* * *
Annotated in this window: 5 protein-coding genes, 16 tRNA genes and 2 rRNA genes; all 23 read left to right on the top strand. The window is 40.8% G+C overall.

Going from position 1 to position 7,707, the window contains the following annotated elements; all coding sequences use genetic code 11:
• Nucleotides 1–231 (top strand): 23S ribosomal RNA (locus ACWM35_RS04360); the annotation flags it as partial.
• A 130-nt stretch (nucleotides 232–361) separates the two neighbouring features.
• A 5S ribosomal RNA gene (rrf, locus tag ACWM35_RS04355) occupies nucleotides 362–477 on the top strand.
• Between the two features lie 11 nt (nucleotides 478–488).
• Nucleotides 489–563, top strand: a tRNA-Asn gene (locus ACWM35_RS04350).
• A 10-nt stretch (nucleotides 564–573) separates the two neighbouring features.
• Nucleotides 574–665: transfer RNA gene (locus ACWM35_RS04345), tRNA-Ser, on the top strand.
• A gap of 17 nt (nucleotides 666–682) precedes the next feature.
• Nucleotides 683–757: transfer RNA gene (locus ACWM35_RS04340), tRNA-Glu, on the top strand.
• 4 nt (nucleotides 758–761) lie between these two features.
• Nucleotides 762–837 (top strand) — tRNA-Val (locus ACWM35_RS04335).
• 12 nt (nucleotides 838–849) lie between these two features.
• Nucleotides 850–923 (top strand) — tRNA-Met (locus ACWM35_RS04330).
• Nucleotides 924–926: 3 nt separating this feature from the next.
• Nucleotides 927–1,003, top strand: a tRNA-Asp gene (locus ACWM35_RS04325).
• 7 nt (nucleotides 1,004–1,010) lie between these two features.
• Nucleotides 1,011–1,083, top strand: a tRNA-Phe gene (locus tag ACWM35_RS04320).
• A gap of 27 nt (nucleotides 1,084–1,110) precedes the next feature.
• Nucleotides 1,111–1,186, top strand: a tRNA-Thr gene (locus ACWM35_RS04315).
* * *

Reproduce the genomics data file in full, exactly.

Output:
Annotated in this window: 5 protein-coding genes, 16 tRNA genes and 2 rRNA genes; all 23 read left to right on the top strand. The window is 40.8% G+C overall.

Going from position 1 to position 7,707, the window contains the following annotated elements; all coding sequences use genetic code 11:
• Nucleotides 1–231 (top strand): 23S ribosomal RNA (locus ACWM35_RS04360); the annotation flags it as partial.
• A 130-nt stretch (nucleotides 232–361) separates the two neighbouring features.
• A 5S ribosomal RNA gene (rrf, locus tag ACWM35_RS04355) occupies nucleotides 362–477 on the top strand.
• Between the two features lie 11 nt (nucleotides 478–488).
• Nucleotides 489–563, top strand: a tRNA-Asn gene (locus ACWM35_RS04350).
• A 10-nt stretch (nucleotides 564–573) separates the two neighbouring features.
• Nucleotides 574–665: transfer RNA gene (locus ACWM35_RS04345), tRNA-Ser, on the top strand.
• A gap of 17 nt (nucleotides 666–682) precedes the next feature.
• Nucleotides 683–757: transfer RNA gene (locus ACWM35_RS04340), tRNA-Glu, on the top strand.
• 4 nt (nucleotides 758–761) lie between these two features.
• Nucleotides 762–837 (top strand) — tRNA-Val (locus ACWM35_RS04335).
• 12 nt (nucleotides 838–849) lie between these two features.
• Nucleotides 850–923 (top strand) — tRNA-Met (locus ACWM35_RS04330).
• Nucleotides 924–926: 3 nt separating this feature from the next.
• Nucleotides 927–1,003, top strand: a tRNA-Asp gene (locus ACWM35_RS04325).
• 7 nt (nucleotides 1,004–1,010) lie between these two features.
• Nucleotides 1,011–1,083, top strand: a tRNA-Phe gene (locus tag ACWM35_RS04320).
• A gap of 27 nt (nucleotides 1,084–1,110) precedes the next feature.
• Nucleotides 1,111–1,186, top strand: a tRNA-Thr gene (locus ACWM35_RS04315).